[Haskell-cafe] Can reallyUnsafePtrEquality give false positives?
bertram.felgenhauer at googlemail.com
Thu Nov 23 12:12:39 UTC 2017
Brandon Allbery wrote:
> Actually, I'd say that it can, but only if used incorrectly. Which is why
> it's reallyUnsafe.
> The OP is correct in that a gc at the wrong time can lead to spurious
There will be no such GCs. Consider the type:
reallyUnsafePtrEquality# :: a -> a -> Int#
The operation takes two *Haskell values*, represented by pointers to the
heap, and compares those pointers. (See also Carter Schonwald's mail.)
The same code would also be allowed to dereference those pointers to
find the tags of the corresponding heap objects, check whether they are
constructors, and if so, read the corresponding values from the heap. In
other words, if the identity of heap objects could be confused at this
point, then perfectly ordinary compiled Haskell code could go wrong as
well. The compiler and RTS ensure that the pointers that the pointer
comparison sees are valid pointers for the Haskell values. (The story
would be different if reallyUnsafePtrEquality# were implemented in terms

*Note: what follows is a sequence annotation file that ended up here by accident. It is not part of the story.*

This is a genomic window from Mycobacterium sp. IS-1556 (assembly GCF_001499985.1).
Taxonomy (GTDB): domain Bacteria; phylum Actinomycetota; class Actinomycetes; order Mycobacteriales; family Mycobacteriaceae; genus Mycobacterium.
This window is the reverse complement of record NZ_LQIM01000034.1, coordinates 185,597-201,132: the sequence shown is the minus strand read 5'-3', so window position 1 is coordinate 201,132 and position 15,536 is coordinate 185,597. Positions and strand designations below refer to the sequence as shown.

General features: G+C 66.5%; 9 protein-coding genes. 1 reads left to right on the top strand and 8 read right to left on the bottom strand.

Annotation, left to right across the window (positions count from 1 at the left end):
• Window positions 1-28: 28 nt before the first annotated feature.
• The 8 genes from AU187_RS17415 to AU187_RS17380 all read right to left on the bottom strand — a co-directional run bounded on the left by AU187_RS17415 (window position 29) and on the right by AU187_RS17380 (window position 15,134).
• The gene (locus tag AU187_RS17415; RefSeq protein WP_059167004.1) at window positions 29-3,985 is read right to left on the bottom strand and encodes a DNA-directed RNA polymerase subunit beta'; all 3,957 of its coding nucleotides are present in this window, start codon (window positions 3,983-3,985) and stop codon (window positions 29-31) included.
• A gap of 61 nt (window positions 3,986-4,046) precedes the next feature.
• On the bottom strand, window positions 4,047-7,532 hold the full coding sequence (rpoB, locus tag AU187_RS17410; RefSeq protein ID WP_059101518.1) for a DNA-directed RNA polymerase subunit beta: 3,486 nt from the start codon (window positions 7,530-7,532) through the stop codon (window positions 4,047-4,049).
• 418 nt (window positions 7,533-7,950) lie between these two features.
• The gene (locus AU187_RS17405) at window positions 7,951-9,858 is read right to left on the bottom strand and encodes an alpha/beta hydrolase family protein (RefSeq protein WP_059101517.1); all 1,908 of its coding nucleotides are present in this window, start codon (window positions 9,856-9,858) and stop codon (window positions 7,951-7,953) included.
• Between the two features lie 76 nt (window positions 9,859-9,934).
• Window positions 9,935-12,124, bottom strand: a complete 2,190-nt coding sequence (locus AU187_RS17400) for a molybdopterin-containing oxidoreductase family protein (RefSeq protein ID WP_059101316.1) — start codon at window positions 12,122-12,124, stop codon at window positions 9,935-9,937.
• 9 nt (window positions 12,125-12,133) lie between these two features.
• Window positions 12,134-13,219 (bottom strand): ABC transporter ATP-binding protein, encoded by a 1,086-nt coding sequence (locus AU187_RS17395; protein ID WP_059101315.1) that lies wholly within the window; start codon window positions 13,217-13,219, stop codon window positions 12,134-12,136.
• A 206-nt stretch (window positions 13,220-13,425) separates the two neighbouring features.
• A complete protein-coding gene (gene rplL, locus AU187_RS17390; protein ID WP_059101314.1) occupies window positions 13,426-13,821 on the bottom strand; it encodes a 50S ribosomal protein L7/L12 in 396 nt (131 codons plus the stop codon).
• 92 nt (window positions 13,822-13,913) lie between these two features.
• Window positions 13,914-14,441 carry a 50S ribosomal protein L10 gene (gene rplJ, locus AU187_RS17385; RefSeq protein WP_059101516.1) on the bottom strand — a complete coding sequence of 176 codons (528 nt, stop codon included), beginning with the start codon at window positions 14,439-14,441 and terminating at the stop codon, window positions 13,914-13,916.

So there are no false positives; if reallyUnsafePtrEquality# x y
returned 1#, then x and y had a common corresponding heap object at the
time. There is plenty of room for surprises and unsafety though:
- Even if x and y compare as equal once, this may change later on. For
example, with multiple threads running in parallel, a thunk may be
evaluated several times, resulting in several results on the heap.
- Extending the previous scenario, if purity is violated in the
evaluation of the initially shared thunk, then x and y may become
distinct values later on.
- Even without parallelism, it is possible that after evaluating y,
x points to an indirection on the heap and y to the evaluated value,
resulting in distinct pointers (at least until the next GC).
- Bottoms also complicate the picture. For example, if one uses pointer
equality as an optimization in an Eq instance, one may find x == y by
pointer equality once, just to later find that x == y bottoms out.
The opposite scenario is also possible. So it's quite easy to violate
purity this way.
These scenarios can be mitigated by evaluating to WHNF first.
[Note: No spurious positives by GCs]
In current GHC, all garbage collections (even minor ones) stop execution
of all Haskell threads; this is done by tweaking the heap check, and
Haskell threads are not interrupted between heap checks.
There is a design and an experimental implementation of "local garbage
collections" in ghc, from 2011:
In this case, garbage collections of nurseries would run in parallel to
other Haskell threads. However, even in this design,
reallyUnsafePtrEquality# would not have false positives. To quote from
"the key invariant is that the processor that owns the local heap has
exclusive access to its contents."
(In one design there are actually two local heaps; there is a second,
"sticky" heap that contains objects that other processors might see;
however, these objects are pinned.)
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